Jumping out of bed with no complaints at 5:15 a.m. is usually a drudge, but there are things that can motivate such an action. A few weeks ago that motivation was to get from Camarillo to St. Mark Church in Venice for the annual Grandparent’s Mass at 8 a.m.
This is no easy task on a weekday morning given Los Angeles commuter traffic. So my sister and I headed out very early with coffee in hand to make it on time.
It was an act of kindness on my sister’s part as it was the last day of her visit to California before heading home to the cold snowy hills of South Dakota. And, she does not have grandchildren yet so there was a hint of wonderment on her part since we had already been to St. Mark’s the previous Sunday for Mass and to hear the school choir.
We arrived with a few minutes to spare and got seated just as the children started filling the pews. There was an air of excitement as each grandparent spotted his or her special child. It was also a bit of deja vu for anyone who had gone to Catholic school: Teachers were making sure children were in place and there was the whispering and giggling many of us remember from our own Catholic school days.
St. Mark’s Church and School offer a small oasis in the midst of the sprawling and sometimes unconventional area of Venice. It sits on a quiet tree-lined street and while it does not resemble the huge Italian basilica in architecture or grandeur it shares one prominent commonality: two large lions guard the entrance to the school. The church is not large; rather, it is a traditional worship space that feels comfortable and familiar, and on this day it surely awakened memories of times past for many of the people gathered.
St. Mark’s has a practice of including the family of a child on the altar when that child is lectoring or reading petitions. When the child steps forward from the assembly to read, he/she is accompanied by his/her family, who then stands with them. It is a lovely practice that emphasizes the importance and solidarity of the family in the faith formation and practices of the children. And of course, on this particular day grandparents hearts swelled with pride and love as they watched their son or daughter and grandchildren on the altar.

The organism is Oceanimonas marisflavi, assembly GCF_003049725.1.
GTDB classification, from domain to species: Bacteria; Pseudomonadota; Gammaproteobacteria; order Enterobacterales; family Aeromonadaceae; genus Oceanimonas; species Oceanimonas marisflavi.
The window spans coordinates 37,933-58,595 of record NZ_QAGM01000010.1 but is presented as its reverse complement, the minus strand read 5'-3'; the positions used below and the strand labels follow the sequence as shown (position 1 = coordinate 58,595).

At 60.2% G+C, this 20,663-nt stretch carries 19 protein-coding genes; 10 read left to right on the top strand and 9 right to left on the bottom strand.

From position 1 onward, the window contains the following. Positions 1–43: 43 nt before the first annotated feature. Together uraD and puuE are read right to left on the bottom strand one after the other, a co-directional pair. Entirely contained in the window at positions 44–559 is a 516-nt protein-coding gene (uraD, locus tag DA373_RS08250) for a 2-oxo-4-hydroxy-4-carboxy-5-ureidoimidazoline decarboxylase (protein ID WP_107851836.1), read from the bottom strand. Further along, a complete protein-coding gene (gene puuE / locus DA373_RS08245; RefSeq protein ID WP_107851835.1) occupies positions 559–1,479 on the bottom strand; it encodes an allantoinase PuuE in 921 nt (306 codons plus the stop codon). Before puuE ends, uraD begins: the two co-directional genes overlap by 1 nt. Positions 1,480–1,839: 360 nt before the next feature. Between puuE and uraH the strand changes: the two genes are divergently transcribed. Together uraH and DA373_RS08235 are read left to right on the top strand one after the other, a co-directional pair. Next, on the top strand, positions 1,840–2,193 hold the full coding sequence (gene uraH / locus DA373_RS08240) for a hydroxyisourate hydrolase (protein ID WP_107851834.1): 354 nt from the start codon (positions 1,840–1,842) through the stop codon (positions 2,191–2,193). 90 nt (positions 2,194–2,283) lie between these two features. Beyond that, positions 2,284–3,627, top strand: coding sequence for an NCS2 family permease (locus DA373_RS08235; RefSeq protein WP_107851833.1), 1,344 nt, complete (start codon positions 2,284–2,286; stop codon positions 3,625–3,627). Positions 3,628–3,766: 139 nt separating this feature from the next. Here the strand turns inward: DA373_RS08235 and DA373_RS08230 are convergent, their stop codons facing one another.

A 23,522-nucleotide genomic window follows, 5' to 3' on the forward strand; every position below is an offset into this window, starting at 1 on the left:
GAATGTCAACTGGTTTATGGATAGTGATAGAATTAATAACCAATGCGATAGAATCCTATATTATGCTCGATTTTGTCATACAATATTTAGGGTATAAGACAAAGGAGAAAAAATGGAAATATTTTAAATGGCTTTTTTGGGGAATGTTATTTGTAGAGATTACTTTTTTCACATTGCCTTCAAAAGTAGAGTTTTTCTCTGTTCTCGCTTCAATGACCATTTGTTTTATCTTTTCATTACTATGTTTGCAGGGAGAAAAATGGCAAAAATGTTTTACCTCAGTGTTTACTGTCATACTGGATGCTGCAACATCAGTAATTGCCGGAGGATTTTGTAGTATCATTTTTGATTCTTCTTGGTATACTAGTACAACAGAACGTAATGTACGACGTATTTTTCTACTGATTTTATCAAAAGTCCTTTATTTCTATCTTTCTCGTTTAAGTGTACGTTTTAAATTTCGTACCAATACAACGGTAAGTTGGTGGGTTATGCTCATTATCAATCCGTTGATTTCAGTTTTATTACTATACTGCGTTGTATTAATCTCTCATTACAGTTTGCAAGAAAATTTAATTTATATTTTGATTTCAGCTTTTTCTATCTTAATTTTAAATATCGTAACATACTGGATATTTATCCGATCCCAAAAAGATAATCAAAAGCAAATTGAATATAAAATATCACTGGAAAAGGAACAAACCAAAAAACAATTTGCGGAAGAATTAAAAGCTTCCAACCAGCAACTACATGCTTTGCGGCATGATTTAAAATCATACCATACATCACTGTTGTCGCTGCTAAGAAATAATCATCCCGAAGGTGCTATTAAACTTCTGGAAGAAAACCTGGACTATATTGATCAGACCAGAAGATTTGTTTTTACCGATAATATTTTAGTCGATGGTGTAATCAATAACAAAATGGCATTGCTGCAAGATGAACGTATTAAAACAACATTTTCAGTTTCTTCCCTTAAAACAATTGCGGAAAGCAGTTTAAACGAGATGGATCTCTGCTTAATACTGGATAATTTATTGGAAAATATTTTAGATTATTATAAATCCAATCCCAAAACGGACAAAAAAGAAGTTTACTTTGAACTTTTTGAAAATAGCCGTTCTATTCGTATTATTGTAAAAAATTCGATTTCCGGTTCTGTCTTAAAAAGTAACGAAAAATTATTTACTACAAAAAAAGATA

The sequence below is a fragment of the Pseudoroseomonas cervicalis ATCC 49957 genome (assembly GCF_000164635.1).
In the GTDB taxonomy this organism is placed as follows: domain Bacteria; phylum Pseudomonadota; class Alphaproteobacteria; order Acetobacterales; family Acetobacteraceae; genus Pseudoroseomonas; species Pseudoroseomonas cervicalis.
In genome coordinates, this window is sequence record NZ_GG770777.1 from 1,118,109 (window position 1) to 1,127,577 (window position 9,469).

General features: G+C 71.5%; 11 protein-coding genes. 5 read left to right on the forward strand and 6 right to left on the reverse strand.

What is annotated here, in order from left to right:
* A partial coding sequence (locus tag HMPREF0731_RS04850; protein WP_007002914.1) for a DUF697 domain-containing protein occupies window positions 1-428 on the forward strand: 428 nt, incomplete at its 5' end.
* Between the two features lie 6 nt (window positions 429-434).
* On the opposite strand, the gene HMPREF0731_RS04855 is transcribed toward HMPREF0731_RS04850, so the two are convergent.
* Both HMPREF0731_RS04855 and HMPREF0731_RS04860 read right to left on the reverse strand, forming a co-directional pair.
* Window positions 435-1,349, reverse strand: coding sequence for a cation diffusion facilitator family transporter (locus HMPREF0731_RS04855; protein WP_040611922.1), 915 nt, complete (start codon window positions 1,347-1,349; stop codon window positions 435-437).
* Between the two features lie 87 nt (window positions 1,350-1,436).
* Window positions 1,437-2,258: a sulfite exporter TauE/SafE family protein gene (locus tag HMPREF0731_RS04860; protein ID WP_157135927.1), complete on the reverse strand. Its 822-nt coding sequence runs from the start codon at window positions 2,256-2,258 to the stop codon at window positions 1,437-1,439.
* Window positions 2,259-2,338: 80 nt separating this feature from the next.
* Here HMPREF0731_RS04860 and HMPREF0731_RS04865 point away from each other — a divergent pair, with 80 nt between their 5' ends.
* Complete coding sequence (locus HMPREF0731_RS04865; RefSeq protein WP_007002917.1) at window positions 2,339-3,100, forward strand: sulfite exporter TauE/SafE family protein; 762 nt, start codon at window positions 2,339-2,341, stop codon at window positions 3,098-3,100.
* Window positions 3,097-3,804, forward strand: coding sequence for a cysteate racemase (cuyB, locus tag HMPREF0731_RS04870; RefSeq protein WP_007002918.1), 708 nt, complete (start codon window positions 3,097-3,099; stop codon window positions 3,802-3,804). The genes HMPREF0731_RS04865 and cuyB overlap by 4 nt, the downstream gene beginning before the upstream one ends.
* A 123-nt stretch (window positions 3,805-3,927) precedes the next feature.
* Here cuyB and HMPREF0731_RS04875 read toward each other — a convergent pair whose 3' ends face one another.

At one point Father Mike invited all grandparents to gather in the sanctuary near the altar. Perhaps this presence spoke more to the children than anything else. Here were significant adults in their lives, affirming their faith. Certainly, this was the best form of teaching.
Father Michael Rocha, St. Mark’s pastor, welcomed everyone cheerfully, as is his custom. He recognized the fact that not all gathered were of the Catholic faith and focused on the shared reason for being there so early on a Friday morning --- the children. Skillful in weaving the ordinary into a deeper context, he engaged both the children and the adults.
At one point Father Mike invited all grandparents to gather in the sanctuary near the altar. The focus moved from the children to the adults, some who had travelled across the country to be there. Perhaps this presence spoke more to the children than anything else. Here were significant adults in their lives, affirming their faith. Certainly, this was the best form of teaching.
My sister and I exchanged glances during the liturgy. We had spent time over the course of her visit on the circumstances of the church today. We both have deep concerns. One of those concerns is how our adult children will embrace the Catholic faith, if at all. We are painfully aware of the disconnect between many young adult families and the Church.
It was ironic that, despite our concerns and discussions, we ended up at this liturgy filled with moms, dads, grandparents and children specifically celebrating the bond of family and faith. It was a moment that suggested we remember that God is present in the joys and the struggles and in the midst of our concerns.
We were witnessing the passing of faith from one generation to the next. It was a good day.